Re: History of the IT industry

Subject: Re: History of the IT industry
From: Peter Neilson <neilson -at- windstream -dot- net>
To: Michael West <mbwest -at- bigpond -dot- com>
Date: Sat, 31 May 2008 05:04:38 -0400

For those of us who "were there" in 1978, we frequently saw individual
programmers who might do all of the following: write a device driver,
work on a network protocol committee, write code to analyze and manage a
lab's data (and the manual on how to use said programs), write
specifications for purchase of a computer that had to be bought through
crazy government procurement requirements, debug a network, repair the
computer, snake cables under the floor, and spend each day from 5 to 6
in the morning doing backups. We didn't call it IT. We called it

Michael West wrote:
> From: Andrew Warren
>> Michael West wrote:
>>> It certainly is not suggested anywhere that the term "information
>>> technology" was in use in the 17th century
>> Right, Mike, but the term isn't even used NOW to describe anything but
> network
>> administration and computer-system management. As Gene's been saying,
>> professional software engineers and computer designers don't identify
> themselves
>> as working in the "IT industry".
> As I responded to Gene, the main reason they don't is because they do fact
> work in many other industries -- banking, insurance, aerospace, etc etc.
> "Profession" and "industry" mean different things. But I'd bet that software
> engineers who work for Microsoft, IBM or Sun know what industry they work
> in.
>> I mean... Take a look at that "History of IT" site whose URL you posted.
> NOT ONE of
>> the books they recommend on their "primers" page has "Information
> Technology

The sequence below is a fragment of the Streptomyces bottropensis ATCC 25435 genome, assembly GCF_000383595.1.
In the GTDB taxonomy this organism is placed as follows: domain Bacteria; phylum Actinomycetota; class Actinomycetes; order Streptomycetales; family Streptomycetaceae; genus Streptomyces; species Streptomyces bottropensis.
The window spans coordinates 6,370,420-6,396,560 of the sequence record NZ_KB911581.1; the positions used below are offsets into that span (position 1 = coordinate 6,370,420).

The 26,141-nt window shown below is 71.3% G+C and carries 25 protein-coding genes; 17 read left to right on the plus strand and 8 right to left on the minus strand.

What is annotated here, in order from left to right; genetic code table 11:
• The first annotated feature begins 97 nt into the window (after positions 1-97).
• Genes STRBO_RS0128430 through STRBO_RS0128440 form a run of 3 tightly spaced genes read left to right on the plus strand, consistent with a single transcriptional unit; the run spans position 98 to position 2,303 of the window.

>> Industry" in its title; instead, every book calls it the Software
> Industry, Computer
>> Industry, Consumer Electronics Industry, or Computer Science Industry.
>> -Andrew, who's been writing software, designing chips, and building
> consumer
>> electronics for 25 years, but who hasn't worked even one day in the IT
> industry
> I don't know when the term "Information Technology" began to be used as an
> umbrella term for those things you mention; Merriam Webster says 1978 but
> I'd have guessed earlier.
> I myself can remember when computer programming was considered a branch of
> electrical engineering. There may be some other old-timers here who can
> vouch for that. Now of course it is considered an engineering discipline in
> its own right. None of the software developers I work with consider
> themselves electrical engineers. But then, they don't have to handle vacuum
> tubes and soldering irons to do their jobs, as programmers used to do.
> But today when you read about the "IT industry" in the Wall Street Journal
> or Business Week magazine, you're reading about companies whose primary
> business involves the things I've mentioned above.

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History of the IT industry: From: Michael West
RE: History of the IT industry: From: Fred Ridder
RE: History of the IT industry: From: Michael West
RE: History of the IT industry: From: Andrew Warren
RE: History of the IT industry: From: Michael West

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